Late payments for SMEs means more than just a knock on cash flow. Businesses earn less interest on money that should be in the bank (while the delinquent payers finance their own operations with it). They hire fewer people and are unable to offer pay rises; repairs and maintenance and the purchase of new equipment get put on hold. Businesses may also be unable to pay their own suppliers on time.

Released in December 2017, an international survey commissioned by Sage  revealed that South African businesses can spend up to 15 days a month chasing a whopping R25 billion in outstanding invoices. Imagine how many jobs R25billion could create!

There are lots of ‘tips and tricks’ on the internet designed to assist SMEs get paid fast. We’ve read a lot of them so you don’t have to and put together these top-five:

  1. Spell out your payment terms upfront – Get acceptance in writing and re-state the terms on your invoices. Do you accept credit cards? Prefer an EFT? Charge in rands if you operate in the export market? Include when you expect to be paid upon invoice, not receipt of invoice – within a week is perfectly reasonable if you invoice via email.

Consider (and communicate) charging a penalty for late payments, or offering a discount for early payment. You might also notify the client/customer that you will assess accrued interest charges the day the payment is late and that the customer could also be liable for fees associated with debt collection.

Xero offers advice here for how to make an invoice.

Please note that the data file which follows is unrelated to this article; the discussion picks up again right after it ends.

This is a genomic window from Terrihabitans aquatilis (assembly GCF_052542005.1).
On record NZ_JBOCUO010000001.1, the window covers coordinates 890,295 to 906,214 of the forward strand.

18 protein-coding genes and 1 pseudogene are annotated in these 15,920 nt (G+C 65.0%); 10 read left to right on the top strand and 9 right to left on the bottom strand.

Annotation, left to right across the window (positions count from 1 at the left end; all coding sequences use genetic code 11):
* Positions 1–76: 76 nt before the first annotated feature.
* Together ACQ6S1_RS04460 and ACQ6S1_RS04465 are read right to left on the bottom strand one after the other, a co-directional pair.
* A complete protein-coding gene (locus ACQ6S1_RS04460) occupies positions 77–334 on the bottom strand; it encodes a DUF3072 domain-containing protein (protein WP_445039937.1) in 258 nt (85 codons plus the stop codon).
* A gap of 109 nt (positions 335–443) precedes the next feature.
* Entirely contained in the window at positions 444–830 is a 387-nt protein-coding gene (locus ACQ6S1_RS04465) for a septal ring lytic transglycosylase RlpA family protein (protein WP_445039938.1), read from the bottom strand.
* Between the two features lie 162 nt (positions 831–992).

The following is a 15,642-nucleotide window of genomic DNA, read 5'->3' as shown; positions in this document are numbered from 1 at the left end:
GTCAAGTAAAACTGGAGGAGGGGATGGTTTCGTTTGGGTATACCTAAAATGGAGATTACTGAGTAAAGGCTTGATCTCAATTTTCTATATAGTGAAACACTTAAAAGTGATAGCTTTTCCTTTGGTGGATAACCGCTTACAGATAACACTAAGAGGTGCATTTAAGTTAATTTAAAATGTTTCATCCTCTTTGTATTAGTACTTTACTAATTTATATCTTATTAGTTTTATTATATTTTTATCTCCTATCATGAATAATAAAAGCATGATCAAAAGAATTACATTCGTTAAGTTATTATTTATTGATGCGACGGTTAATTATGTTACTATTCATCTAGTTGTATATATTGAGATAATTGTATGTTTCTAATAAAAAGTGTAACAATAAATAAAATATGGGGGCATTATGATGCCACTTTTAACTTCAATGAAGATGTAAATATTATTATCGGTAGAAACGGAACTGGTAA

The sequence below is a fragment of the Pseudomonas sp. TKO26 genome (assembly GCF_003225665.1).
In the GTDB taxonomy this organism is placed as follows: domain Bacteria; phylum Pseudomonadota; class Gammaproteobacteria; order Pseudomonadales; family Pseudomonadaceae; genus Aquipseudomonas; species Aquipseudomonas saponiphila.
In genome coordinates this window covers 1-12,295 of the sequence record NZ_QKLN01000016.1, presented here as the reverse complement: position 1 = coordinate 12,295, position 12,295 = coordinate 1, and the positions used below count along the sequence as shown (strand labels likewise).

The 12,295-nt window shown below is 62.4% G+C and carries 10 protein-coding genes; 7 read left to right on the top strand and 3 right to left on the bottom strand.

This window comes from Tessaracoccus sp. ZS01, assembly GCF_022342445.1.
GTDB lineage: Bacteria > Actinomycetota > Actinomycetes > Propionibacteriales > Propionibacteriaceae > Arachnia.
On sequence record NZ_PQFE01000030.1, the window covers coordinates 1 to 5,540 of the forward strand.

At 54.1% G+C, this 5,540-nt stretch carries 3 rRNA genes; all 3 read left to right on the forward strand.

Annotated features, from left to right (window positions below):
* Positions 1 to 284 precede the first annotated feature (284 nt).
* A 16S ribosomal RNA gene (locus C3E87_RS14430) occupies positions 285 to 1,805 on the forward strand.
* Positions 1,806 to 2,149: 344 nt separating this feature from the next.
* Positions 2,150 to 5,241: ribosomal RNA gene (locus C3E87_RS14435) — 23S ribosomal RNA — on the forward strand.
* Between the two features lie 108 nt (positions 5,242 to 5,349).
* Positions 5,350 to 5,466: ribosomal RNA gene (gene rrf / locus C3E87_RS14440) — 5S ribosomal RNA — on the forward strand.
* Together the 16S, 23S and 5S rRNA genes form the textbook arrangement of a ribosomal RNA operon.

1. Sweat the small stuff – Keep detailed records and make sure your invoices itemise everything and its cost and are accurate. Write your invoices clearly so the client/customer understands the charges. Always include your bank and contact details. Here are some free templates you can use. It’s equally important to document a history of your invoices and reminders and have them at your finger tips should you receive a query.
  2. Make a courtesy call where possible to your customer before payment is due to explain you’ve completed your work and to check they are satisfied and that there are no issues which could delay payment. Then send your invoice immediately to the right person.
  3. Follow up right away when payment is delayed to find out why. Send a reminder or better yet, make another phone call. The squeaky wheel does get oiled and phone calls are roughly 80% more effective than emails. A company insisting on payment will often be paid before businesses that do nothing.  This UK site offers an example of how to write a late payment letter.
  4. If you have to continue to chase, make sure you go after the oldest and largest debts first.

Finally, an article in the UK has listed the year’s best invoicing apps.  Many are available here in South Africa.